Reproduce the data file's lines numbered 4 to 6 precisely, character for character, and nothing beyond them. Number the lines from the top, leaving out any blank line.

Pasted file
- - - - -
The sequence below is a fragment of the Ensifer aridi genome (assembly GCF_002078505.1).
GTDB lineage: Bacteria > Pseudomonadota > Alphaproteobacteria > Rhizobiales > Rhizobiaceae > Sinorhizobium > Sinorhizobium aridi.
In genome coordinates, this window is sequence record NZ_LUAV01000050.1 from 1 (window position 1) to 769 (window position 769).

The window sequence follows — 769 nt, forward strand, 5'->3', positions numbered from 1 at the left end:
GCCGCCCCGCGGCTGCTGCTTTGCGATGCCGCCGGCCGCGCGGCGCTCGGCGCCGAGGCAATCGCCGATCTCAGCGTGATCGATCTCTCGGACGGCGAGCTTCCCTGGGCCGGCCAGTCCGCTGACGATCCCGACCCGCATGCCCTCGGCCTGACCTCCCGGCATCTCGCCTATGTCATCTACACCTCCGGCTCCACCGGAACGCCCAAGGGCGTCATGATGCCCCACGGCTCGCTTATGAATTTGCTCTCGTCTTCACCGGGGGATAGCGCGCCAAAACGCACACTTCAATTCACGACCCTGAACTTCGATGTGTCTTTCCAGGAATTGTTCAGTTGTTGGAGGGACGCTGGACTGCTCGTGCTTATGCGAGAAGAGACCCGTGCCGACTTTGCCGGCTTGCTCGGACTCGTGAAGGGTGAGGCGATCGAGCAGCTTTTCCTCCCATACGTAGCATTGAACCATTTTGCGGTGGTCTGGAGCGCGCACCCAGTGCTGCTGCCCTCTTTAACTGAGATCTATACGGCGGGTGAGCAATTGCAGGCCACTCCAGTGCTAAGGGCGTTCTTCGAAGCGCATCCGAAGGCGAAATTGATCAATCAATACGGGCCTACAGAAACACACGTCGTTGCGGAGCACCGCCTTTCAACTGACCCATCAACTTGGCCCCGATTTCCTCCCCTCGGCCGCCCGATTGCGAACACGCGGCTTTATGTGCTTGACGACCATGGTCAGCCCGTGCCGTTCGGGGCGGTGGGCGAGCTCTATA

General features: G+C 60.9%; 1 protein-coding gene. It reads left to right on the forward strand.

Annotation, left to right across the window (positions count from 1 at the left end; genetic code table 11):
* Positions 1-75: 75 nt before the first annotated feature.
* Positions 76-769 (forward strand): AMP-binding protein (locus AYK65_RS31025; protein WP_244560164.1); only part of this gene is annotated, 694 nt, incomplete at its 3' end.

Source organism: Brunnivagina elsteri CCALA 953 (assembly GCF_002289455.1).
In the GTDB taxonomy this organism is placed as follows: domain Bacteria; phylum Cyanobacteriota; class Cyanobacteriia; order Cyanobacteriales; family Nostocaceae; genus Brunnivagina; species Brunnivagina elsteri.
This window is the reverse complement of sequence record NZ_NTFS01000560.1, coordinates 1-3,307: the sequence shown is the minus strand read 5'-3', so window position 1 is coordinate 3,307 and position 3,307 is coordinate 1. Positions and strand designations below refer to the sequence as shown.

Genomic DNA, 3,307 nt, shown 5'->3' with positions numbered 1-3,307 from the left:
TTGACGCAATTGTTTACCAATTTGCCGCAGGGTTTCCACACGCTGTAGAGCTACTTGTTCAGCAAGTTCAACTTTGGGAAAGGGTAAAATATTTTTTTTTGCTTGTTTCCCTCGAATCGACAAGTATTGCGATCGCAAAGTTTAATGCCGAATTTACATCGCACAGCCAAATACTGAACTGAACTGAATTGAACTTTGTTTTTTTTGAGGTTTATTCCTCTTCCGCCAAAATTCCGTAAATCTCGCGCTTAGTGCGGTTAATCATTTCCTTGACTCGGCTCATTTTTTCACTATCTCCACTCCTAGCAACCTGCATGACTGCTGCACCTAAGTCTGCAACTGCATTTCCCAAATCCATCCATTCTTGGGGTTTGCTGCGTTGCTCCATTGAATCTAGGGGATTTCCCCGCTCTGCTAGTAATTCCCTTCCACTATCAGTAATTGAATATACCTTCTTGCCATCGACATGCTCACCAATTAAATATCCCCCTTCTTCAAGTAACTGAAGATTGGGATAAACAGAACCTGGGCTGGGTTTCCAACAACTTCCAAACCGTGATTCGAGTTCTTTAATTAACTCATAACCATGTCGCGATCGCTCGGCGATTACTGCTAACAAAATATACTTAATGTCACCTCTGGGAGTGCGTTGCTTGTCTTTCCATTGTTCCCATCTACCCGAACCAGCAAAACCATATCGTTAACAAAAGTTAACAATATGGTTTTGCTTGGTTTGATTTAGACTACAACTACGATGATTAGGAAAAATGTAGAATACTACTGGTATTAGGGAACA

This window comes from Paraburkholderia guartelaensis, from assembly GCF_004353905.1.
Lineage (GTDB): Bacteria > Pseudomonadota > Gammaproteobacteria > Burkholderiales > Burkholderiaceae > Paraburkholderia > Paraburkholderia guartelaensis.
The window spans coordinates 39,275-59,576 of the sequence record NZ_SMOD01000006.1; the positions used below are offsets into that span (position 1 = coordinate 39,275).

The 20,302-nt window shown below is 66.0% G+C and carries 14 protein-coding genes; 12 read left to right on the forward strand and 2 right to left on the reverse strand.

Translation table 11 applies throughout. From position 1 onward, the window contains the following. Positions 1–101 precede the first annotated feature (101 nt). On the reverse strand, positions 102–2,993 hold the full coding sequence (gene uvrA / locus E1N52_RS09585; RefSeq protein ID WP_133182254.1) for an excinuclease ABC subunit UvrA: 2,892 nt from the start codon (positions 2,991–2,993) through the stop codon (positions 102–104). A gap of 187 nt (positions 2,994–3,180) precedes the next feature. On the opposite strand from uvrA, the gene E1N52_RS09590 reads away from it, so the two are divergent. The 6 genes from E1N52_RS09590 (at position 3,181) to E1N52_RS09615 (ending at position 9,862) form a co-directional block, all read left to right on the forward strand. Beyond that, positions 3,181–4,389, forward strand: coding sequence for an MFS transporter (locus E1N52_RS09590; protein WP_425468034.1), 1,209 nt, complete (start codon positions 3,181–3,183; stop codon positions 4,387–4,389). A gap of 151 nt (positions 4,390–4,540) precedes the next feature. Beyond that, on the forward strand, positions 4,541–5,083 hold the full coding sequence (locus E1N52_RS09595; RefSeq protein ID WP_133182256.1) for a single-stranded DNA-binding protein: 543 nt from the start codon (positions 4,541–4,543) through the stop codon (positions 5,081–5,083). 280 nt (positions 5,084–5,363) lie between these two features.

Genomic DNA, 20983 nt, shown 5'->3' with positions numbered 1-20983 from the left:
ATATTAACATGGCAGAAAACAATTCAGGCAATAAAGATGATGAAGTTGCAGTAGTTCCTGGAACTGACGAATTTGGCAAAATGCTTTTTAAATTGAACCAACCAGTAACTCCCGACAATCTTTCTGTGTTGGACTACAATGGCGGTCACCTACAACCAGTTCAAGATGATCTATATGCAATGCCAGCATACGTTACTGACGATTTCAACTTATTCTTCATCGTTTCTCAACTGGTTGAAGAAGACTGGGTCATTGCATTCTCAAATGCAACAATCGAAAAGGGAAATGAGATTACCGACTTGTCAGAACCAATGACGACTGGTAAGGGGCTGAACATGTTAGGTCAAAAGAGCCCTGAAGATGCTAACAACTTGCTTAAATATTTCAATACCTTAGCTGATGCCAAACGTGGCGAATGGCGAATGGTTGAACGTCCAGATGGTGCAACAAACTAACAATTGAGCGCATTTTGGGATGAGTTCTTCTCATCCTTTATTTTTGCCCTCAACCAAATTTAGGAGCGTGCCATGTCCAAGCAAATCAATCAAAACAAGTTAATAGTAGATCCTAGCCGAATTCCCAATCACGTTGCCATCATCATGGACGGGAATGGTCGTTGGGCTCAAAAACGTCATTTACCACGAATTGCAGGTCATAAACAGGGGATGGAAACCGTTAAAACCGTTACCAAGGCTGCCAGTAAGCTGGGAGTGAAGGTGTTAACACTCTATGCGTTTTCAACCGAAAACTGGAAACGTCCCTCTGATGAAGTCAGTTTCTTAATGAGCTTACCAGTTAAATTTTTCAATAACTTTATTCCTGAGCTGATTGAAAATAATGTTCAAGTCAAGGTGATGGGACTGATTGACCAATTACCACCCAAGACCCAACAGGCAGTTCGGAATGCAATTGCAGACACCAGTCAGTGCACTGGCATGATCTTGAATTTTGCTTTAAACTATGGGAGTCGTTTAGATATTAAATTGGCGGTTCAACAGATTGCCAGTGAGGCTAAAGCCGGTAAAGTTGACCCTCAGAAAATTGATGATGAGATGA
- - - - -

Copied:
The window sequence follows — 769 nt, forward strand, 5'->3', positions numbered from 1 at the left end:
GCCGCCCCGCGGCTGCTGCTTTGCGATGCCGCCGGCCGCGCGGCGCTCGGCGCCGAGGCAATCGCCGATCTCAGCGTGATCGATCTCTCGGACGGCGAGCTTCCCTGGGCCGGCCAGTCCGCTGACGATCCCGACCCGCATGCCCTCGGCCTGACCTCCCGGCATCTCGCCTATGTCATCTACACCTCCGGCTCCACCGGAACGCCCAAGGGCGTCATGATGCCCCACGGCTCGCTTATGAATTTGCTCTCGTCTTCACCGGGGGATAGCGCGCCAAAACGCACACTTCAATTCACGACCCTGAACTTCGATGTGTCTTTCCAGGAATTGTTCAGTTGTTGGAGGGACGCTGGACTGCTCGTGCTTATGCGAGAAGAGACCCGTGCCGACTTTGCCGGCTTGCTCGGACTCGTGAAGGGTGAGGCGATCGAGCAGCTTTTCCTCCCATACGTAGCATTGAACCATTTTGCGGTGGTCTGGAGCGCGCACCCAGTGCTGCTGCCCTCTTTAACTGAGATCTATACGGCGGGTGAGCAATTGCAGGCCACTCCAGTGCTAAGGGCGTTCTTCGAAGCGCATCCGAAGGCGAAATTGATCAATCAATACGGGCCTACAGAAACACACGTCGTTGCGGAGCACCGCCTTTCAACTGACCCATCAACTTGGCCCCGATTTCCTCCCCTCGGCCGCCCGATTGCGAACACGCGGCTTTATGTGCTTGACGACCATGGTCAGCCCGTGCCGTTCGGGGCGGTGGGCGAGCTCTATA

General features: G+C 60.9%; 1 protein-coding gene. It reads left to right on the forward strand.